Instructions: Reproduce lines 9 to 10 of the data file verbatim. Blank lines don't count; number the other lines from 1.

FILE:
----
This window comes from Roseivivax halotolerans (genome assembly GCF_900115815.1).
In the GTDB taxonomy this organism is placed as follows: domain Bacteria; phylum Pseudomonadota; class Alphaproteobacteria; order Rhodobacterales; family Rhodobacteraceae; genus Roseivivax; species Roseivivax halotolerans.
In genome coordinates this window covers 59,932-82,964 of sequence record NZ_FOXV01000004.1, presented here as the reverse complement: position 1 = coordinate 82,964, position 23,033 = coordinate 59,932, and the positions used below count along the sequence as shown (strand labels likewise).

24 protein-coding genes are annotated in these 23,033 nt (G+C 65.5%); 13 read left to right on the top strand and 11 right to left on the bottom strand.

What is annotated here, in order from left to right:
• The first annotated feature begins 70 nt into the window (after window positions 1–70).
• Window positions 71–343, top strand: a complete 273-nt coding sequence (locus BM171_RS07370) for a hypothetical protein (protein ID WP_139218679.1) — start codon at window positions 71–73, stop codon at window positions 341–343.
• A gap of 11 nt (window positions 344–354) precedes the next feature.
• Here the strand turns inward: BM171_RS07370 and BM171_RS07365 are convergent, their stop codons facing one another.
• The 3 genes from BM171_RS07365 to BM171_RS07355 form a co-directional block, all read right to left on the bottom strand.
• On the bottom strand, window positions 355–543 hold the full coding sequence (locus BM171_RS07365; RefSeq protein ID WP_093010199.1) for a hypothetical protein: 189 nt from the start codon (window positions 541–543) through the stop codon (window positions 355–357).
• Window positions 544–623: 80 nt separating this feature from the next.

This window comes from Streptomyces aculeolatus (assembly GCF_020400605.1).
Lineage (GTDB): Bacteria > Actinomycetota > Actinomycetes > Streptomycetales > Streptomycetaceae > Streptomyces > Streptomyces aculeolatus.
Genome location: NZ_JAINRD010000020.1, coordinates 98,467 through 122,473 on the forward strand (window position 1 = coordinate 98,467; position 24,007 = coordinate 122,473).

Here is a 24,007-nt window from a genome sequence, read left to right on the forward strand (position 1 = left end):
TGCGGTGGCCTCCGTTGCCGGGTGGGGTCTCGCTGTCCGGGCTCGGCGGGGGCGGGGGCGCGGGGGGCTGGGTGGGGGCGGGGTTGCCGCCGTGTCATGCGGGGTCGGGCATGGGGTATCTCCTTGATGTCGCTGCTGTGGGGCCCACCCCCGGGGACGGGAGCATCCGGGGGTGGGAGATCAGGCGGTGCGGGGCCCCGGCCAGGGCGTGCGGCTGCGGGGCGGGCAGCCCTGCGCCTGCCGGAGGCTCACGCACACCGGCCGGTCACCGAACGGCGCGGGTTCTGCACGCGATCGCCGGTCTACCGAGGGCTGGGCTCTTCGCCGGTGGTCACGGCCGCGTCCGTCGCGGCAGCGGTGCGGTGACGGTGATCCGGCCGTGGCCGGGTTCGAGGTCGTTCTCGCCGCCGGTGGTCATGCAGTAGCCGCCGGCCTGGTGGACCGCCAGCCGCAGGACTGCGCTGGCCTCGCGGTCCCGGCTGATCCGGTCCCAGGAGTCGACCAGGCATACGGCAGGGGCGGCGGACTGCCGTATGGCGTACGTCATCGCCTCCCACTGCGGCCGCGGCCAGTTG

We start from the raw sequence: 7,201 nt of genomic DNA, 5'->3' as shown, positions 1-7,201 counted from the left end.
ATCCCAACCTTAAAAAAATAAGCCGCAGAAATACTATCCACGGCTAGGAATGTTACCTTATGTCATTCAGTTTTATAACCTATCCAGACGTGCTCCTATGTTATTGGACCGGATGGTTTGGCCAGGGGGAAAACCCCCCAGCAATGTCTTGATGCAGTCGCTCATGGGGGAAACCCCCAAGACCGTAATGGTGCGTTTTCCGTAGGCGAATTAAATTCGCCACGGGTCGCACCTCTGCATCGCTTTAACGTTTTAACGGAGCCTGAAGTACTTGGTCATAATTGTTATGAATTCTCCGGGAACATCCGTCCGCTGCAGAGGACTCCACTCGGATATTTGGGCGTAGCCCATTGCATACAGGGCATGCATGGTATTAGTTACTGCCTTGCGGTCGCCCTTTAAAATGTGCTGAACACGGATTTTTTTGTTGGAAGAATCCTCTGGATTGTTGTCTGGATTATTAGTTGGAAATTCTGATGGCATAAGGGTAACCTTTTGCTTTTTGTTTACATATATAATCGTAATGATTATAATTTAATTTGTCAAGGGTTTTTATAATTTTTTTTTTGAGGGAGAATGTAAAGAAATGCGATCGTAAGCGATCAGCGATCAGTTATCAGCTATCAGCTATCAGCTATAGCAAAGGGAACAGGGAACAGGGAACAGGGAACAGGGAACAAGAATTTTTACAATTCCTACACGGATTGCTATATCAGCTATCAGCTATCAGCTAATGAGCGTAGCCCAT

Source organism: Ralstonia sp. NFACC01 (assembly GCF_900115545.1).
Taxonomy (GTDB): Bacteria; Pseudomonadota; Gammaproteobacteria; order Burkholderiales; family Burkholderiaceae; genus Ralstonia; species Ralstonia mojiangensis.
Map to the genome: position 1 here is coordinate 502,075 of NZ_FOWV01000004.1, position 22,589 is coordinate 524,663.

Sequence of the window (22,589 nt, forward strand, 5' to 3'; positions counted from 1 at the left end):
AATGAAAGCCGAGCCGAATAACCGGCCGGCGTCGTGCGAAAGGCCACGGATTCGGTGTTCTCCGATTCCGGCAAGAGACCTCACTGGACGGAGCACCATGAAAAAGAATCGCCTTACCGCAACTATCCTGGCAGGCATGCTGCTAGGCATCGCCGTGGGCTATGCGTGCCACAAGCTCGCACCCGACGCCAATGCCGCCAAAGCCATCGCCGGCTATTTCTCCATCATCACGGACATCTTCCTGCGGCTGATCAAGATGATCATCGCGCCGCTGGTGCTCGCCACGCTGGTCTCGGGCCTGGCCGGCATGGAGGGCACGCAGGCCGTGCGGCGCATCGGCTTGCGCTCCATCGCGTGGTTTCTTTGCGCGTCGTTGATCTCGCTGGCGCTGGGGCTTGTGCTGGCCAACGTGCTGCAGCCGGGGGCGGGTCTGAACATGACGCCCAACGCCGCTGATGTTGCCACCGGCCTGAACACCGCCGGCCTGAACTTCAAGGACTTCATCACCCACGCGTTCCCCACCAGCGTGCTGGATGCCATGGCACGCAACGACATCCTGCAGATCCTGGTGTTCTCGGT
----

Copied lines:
• Here the strand turns inward: BM171_RS07370 and BM171_RS07365 are convergent, their stop codons facing one another.
• The 3 genes from BM171_RS07365 to BM171_RS07355 form a co-directional block, all read right to left on the bottom strand.